Registration Dossier

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Please be aware that this old REACH registration data factsheet is no longer maintained; it remains frozen as of 19th May 2023.

The new ECHA CHEM database has been released by ECHA, and it now contains all REACH registration data. There are more details on the transition of ECHA's published data to ECHA CHEM here.

Diss Factsheets

Ecotoxicological information

Endpoint summary

Administrative data

Description of key information

Studies for terrestrial toxicity have been waived based on the following argumentation:

Alpha-amylase has a very low Henry’s law constant (<10-4) and a low octanol-water partition coefficient (<0). Therefore, exposure to agricultural soil via sludge application as well as via aerial deposition is very low. Exposure to soil may occur if waste water is discharged off via septic tank. According to the EUSES calculations, less than 0.01% of enzymes entering a sewage treatment plant (STP) will bind to sludge. As enzymes are degradable at both aerobic and anaerobic conditions, a high rate of inactivation and degradation of alpha-amylase in soil is expected. Assuming a degradation rate in soil at the same level as degradation rate in surface water, i.e. a half life of 5 hours, calculations show that the risk characterization ratio (RCR) for soil is 25% below the RCR for the surface water. Thus alpha-amylase applied to agricultural soils via sludge application do not present a risk to the soil compartment due to sludge application. Enzymes may potentially leach into the soil, if waste water is discharged to a septic tank. The chemical safety assessment based on the equilibrium partitioning method shows that alpha-amylase does not exhibit a risk to soil living organisms in such situation.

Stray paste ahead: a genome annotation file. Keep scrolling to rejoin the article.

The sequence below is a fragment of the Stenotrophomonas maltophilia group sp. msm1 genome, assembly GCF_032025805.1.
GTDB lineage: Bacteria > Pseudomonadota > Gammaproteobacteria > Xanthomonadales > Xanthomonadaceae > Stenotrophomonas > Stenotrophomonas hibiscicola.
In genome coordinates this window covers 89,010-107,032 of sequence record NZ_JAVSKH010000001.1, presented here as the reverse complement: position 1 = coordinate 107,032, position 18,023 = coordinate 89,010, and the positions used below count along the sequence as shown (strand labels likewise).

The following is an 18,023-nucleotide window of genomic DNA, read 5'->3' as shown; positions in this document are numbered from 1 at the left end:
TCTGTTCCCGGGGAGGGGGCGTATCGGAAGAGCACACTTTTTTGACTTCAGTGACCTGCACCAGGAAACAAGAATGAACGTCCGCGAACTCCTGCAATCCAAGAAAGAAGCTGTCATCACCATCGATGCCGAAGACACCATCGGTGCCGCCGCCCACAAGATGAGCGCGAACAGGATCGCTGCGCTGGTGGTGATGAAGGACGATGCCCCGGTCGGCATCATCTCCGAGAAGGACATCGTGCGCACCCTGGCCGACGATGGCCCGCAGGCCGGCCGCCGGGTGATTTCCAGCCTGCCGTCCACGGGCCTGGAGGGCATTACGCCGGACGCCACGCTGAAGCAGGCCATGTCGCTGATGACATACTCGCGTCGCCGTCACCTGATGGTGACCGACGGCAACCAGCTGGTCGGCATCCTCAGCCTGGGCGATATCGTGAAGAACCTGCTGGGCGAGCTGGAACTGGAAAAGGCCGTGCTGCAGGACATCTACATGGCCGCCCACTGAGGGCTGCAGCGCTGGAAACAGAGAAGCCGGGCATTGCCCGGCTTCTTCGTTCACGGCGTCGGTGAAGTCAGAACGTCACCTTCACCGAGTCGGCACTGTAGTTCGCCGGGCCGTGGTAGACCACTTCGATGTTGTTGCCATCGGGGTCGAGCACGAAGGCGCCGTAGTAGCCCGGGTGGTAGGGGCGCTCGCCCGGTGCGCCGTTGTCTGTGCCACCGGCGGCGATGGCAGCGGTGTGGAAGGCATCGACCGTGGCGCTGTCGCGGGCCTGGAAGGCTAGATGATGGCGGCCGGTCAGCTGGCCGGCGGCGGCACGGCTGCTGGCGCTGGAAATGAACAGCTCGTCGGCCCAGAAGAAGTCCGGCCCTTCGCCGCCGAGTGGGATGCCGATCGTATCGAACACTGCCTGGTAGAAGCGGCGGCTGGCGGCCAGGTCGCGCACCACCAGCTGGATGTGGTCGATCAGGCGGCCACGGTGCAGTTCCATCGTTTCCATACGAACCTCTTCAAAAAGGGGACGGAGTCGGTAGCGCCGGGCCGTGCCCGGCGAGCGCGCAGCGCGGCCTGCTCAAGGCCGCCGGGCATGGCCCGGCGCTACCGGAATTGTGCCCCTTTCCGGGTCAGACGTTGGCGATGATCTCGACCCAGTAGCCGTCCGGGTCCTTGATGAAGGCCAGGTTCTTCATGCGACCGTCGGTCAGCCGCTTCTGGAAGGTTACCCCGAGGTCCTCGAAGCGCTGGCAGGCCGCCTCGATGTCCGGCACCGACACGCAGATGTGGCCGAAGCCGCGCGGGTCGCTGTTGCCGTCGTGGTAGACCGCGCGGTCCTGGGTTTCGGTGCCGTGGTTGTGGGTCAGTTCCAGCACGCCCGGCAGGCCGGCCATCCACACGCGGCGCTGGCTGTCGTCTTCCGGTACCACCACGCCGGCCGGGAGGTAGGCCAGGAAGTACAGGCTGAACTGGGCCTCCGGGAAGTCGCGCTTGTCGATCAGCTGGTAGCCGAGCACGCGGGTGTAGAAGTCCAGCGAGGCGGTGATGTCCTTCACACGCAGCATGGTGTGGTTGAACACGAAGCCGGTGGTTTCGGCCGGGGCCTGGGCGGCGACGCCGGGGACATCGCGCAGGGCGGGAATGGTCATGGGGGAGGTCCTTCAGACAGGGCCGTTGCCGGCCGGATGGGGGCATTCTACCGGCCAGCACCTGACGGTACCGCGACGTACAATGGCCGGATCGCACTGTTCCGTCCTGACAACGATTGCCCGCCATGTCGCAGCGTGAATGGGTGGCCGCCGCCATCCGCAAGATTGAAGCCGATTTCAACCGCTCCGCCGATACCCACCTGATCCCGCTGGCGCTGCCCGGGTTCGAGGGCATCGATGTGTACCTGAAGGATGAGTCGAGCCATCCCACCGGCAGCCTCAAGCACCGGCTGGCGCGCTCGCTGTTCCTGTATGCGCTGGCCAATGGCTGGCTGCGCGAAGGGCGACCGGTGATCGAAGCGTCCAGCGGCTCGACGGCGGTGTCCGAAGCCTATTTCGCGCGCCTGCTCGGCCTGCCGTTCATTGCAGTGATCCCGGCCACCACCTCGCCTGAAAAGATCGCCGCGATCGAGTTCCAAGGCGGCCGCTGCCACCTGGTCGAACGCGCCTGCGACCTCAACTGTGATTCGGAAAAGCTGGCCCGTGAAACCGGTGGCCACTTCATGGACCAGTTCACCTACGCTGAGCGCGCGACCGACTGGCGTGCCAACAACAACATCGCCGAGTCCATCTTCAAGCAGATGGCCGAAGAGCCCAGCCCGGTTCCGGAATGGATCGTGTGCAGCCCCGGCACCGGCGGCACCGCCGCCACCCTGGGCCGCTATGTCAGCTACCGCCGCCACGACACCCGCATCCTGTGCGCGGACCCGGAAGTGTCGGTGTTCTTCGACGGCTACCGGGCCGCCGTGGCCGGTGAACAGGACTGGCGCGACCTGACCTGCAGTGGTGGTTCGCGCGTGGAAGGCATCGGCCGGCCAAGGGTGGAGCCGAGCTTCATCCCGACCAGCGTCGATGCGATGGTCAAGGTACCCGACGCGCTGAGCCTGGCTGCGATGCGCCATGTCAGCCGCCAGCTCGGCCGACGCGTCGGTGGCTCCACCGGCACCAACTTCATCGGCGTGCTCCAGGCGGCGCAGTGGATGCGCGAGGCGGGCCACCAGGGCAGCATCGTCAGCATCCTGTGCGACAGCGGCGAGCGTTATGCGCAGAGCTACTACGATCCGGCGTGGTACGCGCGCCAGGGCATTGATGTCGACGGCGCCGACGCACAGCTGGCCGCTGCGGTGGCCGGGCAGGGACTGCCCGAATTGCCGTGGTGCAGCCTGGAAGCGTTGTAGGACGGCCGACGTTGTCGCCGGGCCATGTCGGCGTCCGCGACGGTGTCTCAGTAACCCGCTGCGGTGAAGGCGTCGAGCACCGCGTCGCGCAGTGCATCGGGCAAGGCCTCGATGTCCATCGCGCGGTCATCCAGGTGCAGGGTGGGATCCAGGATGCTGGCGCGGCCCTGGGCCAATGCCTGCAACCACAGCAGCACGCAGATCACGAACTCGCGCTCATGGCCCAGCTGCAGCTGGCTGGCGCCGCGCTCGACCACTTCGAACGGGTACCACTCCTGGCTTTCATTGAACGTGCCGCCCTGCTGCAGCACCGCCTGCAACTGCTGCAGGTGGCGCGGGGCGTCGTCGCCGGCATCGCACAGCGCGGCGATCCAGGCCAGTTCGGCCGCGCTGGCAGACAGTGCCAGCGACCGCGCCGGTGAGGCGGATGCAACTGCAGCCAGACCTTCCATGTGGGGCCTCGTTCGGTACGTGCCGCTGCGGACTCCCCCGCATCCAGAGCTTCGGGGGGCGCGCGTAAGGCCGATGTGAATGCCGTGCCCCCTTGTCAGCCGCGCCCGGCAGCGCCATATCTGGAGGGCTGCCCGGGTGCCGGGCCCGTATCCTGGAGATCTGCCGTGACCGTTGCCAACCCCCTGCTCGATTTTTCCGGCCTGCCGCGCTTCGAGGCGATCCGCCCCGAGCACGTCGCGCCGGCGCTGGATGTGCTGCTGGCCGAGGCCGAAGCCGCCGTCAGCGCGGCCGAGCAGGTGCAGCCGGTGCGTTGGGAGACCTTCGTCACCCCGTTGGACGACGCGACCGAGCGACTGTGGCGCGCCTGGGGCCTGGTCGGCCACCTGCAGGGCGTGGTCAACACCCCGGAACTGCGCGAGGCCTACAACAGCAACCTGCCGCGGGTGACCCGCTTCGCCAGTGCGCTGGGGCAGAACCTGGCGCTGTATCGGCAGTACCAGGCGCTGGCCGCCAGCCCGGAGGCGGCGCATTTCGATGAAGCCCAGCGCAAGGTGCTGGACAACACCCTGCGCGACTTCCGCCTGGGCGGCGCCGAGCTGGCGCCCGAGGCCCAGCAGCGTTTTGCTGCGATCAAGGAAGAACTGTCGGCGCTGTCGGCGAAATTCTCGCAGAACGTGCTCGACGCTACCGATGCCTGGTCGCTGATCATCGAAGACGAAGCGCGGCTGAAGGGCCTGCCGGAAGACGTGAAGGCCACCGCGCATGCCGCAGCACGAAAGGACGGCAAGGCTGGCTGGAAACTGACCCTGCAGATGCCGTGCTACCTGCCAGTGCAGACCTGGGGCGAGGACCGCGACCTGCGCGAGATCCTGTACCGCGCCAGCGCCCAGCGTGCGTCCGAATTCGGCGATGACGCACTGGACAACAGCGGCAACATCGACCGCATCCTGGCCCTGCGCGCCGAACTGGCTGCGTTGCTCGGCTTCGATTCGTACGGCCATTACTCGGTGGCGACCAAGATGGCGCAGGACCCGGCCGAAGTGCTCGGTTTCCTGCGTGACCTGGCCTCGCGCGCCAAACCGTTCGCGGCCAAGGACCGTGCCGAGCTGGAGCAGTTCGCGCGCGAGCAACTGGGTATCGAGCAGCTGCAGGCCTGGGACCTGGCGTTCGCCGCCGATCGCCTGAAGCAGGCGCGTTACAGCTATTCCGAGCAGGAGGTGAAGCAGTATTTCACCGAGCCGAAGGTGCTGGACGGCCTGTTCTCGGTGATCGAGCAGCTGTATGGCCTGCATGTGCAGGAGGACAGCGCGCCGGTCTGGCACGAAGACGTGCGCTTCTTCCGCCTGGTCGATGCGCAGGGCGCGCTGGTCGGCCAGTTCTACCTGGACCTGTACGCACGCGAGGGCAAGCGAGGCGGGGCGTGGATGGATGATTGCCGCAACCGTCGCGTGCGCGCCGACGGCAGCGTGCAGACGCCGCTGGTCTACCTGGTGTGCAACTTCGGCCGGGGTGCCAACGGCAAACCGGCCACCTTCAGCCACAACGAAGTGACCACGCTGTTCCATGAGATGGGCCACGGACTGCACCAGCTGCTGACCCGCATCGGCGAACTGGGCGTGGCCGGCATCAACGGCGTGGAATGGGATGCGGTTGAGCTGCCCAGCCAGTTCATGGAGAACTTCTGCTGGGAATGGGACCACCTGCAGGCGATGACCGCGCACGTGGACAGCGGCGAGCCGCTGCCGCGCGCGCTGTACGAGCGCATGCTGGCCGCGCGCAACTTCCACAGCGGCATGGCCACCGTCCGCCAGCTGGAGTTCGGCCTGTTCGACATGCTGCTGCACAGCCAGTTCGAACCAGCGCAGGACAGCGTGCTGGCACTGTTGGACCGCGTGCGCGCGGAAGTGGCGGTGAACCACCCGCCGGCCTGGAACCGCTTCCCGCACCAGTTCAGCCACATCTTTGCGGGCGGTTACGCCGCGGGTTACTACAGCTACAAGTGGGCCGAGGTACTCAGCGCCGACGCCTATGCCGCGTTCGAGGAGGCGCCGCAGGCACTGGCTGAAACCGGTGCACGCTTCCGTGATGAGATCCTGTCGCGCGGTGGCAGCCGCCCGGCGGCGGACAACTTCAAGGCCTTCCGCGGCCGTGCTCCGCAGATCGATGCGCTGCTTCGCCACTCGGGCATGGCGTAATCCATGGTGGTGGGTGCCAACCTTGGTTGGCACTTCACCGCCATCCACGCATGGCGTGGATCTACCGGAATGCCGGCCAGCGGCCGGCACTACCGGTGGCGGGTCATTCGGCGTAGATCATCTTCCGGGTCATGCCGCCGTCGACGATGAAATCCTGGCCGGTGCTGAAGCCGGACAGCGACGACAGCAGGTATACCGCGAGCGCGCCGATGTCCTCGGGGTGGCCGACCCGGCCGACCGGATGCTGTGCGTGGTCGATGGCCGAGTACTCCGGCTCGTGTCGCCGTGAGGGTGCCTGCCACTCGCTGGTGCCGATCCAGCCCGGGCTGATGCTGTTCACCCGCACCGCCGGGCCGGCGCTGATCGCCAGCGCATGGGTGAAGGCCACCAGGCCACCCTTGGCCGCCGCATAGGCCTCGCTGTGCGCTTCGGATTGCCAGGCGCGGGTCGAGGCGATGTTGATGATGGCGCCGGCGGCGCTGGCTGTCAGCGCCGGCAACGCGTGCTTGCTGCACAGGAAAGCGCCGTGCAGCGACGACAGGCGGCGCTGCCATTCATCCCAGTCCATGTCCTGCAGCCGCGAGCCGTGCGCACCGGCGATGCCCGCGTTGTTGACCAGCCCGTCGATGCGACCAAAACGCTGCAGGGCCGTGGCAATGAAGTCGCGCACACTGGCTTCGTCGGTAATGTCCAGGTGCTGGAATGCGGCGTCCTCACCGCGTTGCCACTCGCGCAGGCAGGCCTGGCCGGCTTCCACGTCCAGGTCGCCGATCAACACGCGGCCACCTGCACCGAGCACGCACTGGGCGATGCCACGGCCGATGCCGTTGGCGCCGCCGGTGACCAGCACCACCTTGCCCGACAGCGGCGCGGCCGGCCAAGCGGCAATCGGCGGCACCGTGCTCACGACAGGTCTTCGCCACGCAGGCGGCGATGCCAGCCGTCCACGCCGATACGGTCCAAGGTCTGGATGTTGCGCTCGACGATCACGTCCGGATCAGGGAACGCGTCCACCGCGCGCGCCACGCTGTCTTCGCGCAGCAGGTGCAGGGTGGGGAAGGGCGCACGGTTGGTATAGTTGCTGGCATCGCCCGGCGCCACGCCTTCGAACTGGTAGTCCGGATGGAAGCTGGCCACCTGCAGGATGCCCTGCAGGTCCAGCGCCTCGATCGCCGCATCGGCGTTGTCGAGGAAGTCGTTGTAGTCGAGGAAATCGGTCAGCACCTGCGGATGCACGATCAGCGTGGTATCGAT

Additional information